It takes two to tango to rob national treasuries and undermine global commerce: the government officials and politicians who take the bribes and, of course, the corporations who pay the bribes.
Transparency International’s 2014 Corruption Perceptions Index (CPI) covering 175 countries reveals that more than two-thirds score less than 50 points on a scale, where 100 is fully clean of corruption and 1 is the very opposite.
Many executives at multinational corporations have long acknowledged the significant risks of doing business with government partners in many emerging market countries, but these are so often offset by considerations of both the very large size and especially the potential of these markets.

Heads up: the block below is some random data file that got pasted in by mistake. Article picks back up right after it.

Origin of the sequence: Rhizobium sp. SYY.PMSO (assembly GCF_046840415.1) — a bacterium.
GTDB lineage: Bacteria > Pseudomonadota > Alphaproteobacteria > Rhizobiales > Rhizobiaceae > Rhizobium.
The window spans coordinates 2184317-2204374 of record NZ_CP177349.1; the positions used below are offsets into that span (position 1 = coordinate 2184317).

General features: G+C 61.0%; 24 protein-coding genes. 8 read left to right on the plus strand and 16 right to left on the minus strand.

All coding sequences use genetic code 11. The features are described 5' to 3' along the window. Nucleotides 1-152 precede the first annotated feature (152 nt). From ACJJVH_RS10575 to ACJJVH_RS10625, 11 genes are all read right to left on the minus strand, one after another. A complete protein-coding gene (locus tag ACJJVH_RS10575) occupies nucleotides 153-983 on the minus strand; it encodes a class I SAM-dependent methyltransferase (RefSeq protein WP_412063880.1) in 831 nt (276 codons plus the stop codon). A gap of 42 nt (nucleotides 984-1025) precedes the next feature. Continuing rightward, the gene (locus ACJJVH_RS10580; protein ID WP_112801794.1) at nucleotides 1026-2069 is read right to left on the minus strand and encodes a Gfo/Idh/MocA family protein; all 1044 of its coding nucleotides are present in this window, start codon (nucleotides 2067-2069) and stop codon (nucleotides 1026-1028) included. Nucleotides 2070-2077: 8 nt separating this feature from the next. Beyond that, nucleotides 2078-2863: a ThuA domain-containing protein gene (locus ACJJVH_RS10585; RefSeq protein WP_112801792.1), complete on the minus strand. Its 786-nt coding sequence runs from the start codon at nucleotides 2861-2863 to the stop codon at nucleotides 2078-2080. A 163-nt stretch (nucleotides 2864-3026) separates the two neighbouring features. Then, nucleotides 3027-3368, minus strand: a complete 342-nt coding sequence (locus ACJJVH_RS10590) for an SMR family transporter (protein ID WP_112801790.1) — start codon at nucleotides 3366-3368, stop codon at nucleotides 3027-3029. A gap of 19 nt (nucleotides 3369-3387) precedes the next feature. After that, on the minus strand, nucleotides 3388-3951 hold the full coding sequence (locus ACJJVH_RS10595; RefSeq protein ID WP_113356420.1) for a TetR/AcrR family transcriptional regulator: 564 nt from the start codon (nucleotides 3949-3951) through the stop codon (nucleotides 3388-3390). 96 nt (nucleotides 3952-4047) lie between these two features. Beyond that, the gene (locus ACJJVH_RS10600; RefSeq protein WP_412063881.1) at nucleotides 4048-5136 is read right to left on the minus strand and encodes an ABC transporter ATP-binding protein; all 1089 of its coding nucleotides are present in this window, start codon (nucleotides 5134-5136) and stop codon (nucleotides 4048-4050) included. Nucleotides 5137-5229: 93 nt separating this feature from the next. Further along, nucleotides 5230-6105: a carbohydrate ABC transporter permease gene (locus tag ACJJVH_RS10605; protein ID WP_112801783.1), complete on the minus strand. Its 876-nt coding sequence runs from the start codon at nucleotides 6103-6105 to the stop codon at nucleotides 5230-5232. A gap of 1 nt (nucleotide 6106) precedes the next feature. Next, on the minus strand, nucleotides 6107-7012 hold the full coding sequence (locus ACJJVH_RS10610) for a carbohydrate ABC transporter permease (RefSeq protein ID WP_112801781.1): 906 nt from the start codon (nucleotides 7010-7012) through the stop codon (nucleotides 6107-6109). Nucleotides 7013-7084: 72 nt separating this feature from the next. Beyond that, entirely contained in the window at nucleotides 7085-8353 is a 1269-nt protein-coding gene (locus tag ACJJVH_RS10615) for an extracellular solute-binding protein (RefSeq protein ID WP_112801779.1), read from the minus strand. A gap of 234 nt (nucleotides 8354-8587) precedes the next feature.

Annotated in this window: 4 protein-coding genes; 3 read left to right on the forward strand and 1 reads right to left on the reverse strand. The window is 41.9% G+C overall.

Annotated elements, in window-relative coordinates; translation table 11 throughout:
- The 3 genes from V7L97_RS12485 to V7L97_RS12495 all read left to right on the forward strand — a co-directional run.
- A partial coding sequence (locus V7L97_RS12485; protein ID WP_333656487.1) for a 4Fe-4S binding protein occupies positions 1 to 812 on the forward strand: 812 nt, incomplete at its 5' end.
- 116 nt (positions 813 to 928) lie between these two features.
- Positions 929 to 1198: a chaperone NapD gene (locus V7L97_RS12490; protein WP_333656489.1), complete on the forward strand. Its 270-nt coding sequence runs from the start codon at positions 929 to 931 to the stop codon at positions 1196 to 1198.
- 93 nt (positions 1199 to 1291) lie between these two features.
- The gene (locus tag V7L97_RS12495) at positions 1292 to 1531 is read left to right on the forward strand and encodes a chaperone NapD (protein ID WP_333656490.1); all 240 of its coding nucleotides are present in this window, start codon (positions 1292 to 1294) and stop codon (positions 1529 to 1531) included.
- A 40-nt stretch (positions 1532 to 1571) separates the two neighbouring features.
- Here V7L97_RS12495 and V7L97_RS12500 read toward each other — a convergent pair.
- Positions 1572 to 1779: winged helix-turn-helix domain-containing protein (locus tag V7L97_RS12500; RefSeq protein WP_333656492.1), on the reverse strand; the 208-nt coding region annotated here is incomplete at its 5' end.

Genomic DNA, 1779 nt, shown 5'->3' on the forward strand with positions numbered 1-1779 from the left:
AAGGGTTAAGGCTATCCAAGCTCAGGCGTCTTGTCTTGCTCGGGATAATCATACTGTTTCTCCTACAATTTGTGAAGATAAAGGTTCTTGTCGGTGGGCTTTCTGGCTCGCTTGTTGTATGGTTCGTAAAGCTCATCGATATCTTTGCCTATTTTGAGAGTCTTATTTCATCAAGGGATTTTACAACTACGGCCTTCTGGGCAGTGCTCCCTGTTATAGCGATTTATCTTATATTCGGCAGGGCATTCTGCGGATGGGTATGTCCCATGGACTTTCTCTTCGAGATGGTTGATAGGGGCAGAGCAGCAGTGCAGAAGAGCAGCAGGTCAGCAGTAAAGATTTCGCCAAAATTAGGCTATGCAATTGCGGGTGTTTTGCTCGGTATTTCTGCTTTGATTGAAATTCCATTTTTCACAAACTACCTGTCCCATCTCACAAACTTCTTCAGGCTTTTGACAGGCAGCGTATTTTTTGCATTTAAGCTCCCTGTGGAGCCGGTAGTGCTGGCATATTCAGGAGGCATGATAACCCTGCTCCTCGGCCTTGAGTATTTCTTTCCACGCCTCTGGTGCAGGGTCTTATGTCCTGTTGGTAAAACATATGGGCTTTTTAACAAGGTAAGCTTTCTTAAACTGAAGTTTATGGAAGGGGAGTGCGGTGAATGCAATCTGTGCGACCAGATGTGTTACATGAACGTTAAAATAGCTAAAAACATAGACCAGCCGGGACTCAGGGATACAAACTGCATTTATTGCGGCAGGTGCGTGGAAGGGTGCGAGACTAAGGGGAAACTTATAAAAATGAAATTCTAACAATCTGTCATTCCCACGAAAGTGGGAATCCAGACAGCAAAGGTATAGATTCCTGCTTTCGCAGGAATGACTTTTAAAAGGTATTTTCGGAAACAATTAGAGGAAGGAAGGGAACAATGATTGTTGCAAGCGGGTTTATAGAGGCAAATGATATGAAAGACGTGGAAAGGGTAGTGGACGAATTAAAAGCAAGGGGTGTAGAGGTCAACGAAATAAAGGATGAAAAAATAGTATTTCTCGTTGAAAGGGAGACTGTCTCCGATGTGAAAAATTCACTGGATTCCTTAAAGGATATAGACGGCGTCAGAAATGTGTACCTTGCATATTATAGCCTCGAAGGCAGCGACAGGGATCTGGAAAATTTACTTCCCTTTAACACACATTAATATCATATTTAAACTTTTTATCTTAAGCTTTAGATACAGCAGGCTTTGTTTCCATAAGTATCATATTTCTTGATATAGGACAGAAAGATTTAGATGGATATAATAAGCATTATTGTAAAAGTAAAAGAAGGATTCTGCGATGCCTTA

The OECD reviewed the cases of 400 corporations that have been investigated for bribing foreign government officials – investigations that took place in some of the 41 countries that signed the OECD Anti-Bribery Convention that first came into force in 1998 and that makes it a criminal offense for a company to bribe a foreign government official.
The OECD said that on average the bribes paid equaled 10.9% of the total transaction value and 34.5% of the profits, equal to $13.8 million per bribe.